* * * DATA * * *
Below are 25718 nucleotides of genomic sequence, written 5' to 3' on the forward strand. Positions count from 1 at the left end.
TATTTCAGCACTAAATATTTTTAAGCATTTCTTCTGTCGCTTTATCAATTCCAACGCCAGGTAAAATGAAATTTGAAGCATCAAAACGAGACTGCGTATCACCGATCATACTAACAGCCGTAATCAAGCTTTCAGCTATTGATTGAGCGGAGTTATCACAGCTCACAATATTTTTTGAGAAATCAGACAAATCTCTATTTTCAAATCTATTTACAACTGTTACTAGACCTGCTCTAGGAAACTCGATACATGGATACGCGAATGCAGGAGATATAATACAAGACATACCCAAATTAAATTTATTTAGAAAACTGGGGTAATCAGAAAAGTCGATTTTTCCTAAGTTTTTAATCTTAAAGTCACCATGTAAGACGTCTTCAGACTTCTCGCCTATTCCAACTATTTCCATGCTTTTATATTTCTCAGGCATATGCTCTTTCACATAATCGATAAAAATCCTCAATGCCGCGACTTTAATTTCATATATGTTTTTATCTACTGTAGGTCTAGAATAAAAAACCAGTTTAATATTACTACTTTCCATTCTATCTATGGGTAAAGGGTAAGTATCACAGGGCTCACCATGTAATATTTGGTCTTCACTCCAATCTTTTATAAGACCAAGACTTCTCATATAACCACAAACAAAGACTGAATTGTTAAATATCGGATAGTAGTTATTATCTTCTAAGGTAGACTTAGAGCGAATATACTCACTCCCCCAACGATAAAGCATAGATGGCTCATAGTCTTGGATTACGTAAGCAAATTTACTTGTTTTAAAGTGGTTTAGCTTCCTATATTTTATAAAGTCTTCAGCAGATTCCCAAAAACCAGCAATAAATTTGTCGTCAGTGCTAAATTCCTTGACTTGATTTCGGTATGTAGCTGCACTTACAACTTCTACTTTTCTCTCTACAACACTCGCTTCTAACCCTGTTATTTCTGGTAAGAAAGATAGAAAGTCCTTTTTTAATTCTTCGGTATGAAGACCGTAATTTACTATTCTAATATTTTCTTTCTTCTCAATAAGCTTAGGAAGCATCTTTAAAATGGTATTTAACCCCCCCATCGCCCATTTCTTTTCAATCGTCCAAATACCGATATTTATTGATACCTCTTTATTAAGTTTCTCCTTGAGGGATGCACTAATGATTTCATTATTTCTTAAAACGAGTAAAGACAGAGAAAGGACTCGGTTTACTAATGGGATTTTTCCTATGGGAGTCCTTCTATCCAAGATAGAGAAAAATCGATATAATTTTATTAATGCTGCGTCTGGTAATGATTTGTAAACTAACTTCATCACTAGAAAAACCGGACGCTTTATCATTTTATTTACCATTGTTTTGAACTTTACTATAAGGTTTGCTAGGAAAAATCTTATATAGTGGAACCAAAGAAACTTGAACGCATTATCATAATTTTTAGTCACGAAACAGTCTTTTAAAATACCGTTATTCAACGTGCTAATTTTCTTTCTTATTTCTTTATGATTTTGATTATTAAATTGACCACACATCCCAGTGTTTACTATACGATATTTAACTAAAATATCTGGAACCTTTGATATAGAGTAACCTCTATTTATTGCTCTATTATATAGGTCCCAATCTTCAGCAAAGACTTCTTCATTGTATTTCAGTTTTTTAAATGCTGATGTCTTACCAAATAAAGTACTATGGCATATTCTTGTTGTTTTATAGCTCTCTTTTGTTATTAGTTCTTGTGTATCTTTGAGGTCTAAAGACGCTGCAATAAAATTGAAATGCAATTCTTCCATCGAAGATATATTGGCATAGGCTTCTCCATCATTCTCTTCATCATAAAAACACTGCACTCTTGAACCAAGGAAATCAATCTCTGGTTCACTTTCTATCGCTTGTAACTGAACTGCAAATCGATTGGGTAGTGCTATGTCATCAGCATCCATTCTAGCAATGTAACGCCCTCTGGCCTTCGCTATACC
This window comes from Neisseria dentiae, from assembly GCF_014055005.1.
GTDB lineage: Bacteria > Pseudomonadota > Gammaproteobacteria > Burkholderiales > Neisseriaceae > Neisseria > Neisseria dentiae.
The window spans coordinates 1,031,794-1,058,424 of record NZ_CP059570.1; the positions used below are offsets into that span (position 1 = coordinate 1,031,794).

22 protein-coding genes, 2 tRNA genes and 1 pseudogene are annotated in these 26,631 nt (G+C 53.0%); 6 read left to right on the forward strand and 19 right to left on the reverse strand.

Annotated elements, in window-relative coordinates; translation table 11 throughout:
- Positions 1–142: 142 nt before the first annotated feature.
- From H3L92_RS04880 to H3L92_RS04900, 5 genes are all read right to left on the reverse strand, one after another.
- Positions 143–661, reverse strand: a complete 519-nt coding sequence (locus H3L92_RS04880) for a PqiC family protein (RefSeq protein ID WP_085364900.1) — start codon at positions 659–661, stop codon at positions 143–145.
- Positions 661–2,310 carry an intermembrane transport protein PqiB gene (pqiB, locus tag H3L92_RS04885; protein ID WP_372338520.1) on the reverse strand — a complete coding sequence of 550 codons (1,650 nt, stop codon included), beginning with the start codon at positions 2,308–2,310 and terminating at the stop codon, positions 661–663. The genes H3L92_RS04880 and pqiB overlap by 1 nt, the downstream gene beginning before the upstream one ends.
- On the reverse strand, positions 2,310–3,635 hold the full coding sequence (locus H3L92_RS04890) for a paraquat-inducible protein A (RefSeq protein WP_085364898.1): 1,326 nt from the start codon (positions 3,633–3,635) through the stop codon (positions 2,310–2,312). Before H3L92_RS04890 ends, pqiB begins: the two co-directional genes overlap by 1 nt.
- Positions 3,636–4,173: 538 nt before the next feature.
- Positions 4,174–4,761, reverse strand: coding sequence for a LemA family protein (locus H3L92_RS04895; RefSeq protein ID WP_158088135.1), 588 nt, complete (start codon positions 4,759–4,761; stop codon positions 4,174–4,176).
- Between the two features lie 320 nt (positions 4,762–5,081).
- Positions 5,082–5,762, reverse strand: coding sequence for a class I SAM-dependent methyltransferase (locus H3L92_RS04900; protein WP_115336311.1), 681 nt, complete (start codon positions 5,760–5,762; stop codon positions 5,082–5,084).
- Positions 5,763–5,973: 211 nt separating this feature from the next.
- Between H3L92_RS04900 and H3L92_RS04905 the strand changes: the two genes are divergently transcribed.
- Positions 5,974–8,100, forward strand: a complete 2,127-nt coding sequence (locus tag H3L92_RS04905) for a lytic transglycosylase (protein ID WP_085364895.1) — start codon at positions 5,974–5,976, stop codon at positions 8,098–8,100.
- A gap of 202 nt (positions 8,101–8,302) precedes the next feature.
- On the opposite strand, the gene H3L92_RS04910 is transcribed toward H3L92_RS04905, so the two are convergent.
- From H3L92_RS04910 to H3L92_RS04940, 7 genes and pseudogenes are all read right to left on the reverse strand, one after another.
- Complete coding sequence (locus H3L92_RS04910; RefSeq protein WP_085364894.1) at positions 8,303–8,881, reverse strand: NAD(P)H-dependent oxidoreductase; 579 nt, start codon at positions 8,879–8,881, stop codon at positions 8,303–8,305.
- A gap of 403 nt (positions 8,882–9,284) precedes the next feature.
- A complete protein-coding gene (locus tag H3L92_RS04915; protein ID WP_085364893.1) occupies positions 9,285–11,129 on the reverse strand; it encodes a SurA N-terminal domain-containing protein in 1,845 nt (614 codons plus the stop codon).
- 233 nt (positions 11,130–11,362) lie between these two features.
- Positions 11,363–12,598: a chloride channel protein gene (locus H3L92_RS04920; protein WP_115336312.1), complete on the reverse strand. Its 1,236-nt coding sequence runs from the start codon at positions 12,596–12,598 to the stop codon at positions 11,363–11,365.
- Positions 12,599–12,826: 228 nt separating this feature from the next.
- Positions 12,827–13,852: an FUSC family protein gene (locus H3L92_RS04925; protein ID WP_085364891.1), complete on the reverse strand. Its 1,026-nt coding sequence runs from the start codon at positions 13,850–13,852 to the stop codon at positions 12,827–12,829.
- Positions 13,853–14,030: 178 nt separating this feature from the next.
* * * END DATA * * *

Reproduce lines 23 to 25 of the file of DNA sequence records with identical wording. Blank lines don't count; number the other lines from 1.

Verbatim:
- Complete coding sequence (locus H3L92_RS04910; RefSeq protein WP_085364894.1) at positions 8,303–8,881, reverse strand: NAD(P)H-dependent oxidoreductase; 579 nt, start codon at positions 8,879–8,881, stop codon at positions 8,303–8,305.
- A gap of 403 nt (positions 8,882–9,284) precedes the next feature.
- A complete protein-coding gene (locus tag H3L92_RS04915; protein ID WP_085364893.1) occupies positions 9,285–11,129 on the reverse strand; it encodes a SurA N-terminal domain-containing protein in 1,845 nt (614 codons plus the stop codon).